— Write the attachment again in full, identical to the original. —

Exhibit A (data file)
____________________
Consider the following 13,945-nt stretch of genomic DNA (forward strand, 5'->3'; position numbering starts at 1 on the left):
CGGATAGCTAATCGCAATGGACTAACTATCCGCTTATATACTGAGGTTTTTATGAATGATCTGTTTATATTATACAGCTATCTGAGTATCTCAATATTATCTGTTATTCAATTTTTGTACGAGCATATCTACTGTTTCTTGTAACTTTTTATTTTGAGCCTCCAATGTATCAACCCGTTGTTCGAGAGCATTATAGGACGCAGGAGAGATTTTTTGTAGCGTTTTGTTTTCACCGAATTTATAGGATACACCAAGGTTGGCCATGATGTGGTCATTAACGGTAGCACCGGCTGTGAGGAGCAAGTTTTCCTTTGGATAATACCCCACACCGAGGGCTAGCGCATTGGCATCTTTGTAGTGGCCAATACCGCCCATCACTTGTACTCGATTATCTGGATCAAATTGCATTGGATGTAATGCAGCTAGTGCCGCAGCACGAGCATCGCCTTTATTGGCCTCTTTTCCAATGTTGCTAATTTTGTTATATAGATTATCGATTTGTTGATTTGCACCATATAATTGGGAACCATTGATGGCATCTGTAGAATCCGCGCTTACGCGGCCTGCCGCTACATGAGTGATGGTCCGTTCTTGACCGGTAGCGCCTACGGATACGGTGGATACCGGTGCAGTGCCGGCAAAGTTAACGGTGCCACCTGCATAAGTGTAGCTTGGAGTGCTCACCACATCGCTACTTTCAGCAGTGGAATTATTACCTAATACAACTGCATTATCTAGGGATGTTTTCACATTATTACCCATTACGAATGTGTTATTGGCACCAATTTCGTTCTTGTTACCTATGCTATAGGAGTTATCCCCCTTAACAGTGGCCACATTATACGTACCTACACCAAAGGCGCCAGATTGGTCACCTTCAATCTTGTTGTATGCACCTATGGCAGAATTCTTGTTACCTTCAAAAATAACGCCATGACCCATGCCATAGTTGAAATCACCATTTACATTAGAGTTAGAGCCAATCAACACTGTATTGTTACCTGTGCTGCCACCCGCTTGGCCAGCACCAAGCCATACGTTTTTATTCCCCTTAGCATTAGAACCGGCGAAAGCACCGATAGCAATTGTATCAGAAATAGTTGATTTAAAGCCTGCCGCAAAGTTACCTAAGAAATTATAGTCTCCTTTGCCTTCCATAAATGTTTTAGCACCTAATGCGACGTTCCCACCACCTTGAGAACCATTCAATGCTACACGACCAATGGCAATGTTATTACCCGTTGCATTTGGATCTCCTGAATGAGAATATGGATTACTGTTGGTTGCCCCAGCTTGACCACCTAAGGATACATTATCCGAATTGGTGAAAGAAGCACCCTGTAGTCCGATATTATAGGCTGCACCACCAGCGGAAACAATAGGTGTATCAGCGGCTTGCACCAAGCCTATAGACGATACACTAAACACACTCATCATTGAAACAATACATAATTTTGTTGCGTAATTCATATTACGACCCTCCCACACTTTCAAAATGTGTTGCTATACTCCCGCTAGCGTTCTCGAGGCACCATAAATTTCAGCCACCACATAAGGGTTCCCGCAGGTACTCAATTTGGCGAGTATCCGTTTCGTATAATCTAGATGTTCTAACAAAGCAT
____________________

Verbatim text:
Consider the following 13,945-nt stretch of genomic DNA (forward strand, 5'->3'; position numbering starts at 1 on the left):
CGGATAGCTAATCGCAATGGACTAACTATCCGCTTATATACTGAGGTTTTTATGAATGATCTGTTTATATTATACAGCTATCTGAGTATCTCAATATTATCTGTTATTCAATTTTTGTACGAGCATATCTACTGTTTCTTGTAACTTTTTATTTTGAGCCTCCAATGTATCAACCCGTTGTTCGAGAGCATTATAGGACGCAGGAGAGATTTTTTGTAGCGTTTTGTTTTCACCGAATTTATAGGATACACCAAGGTTGGCCATGATGTGGTCATTAACGGTAGCACCGGCTGTGAGGAGCAAGTTTTCCTTTGGATAATACCCCACACCGAGGGCTAGCGCATTGGCATCTTTGTAGTGGCCAATACCGCCCATCACTTGTACTCGATTATCTGGATCAAATTGCATTGGATGTAATGCAGCTAGTGCCGCAGCACGAGCATCGCCTTTATTGGCCTCTTTTCCAATGTTGCTAATTTTGTTATATAGATTATCGATTTGTTGATTTGCACCATATAATTGGGAACCATTGATGGCATCTGTAGAATCCGCGCTTACGCGGCCTGCCGCTACATGAGTGATGGTCCGTTCTTGACCGGTAGCGCCTACGGATACGGTGGATACCGGTGCAGTGCCGGCAAAGTTAACGGTGCCACCTGCATAAGTGTAGCTTGGAGTGCTCACCACATCGCTACTTTCAGCAGTGGAATTATTACCTAATACAACTGCATTATCTAGGGATGTTTTCACATTATTACCCATTACGAATGTGTTATTGGCACCAATTTCGTTCTTGTTACCTATGCTATAGGAGTTATCCCCCTTAACAGTGGCCACATTATACGTACCTACACCAAAGGCGCCAGATTGGTCACCTTCAATCTTGTTGTATGCACCTATGGCAGAATTCTTGTTACCTTCAAAAATAACGCCATGACCCATGCCATAGTTGAAATCACCATTTACATTAGAGTTAGAGCCAATCAACACTGTATTGTTACCTGTGCTGCCACCCGCTTGGCCAGCACCAAGCCATACGTTTTTATTCCCCTTAGCATTAGAACCGGCGAAAGCACCGATAGCAATTGTATCAGAAATAGTTGATTTAAAGCCTGCCGCAAAGTTACCTAAGAAATTATAGTCTCCTTTGCCTTCCATAAATGTTTTAGCACCTAATGCGACGTTCCCACCACCTTGAGAACCATTCAATGCTACACGACCAATGGCAATGTTATTACCCGTTGCATTTGGATCTCCTGAATGAGAATATGGATTACTGTTGGTTGCCCCAGCTTGACCACCTAAGGATACATTATCCGAATTGGTGAAAGAAGCACCCTGTAGTCCGATATTATAGGCTGCACCACCAGCGGAAACAATAGGTGTATCAGCGGCTTGCACCAAGCCTATAGACGATACACTAAACACACTCATCATTGAAACAATACATAATTTTGTTGCGTAATTCATATTACGACCCTCCCACACTTTCAAAATGTGTTGCTATACTCCCGCTAGCGTTCTCGAGGCACCATAAATTTCAGCCACCACATAAGGGTTCCCGCAGGTACTCAATTTGGCGAGTATCCGTTTCGTATAATCTAGATGTTCTAACAAAGCAT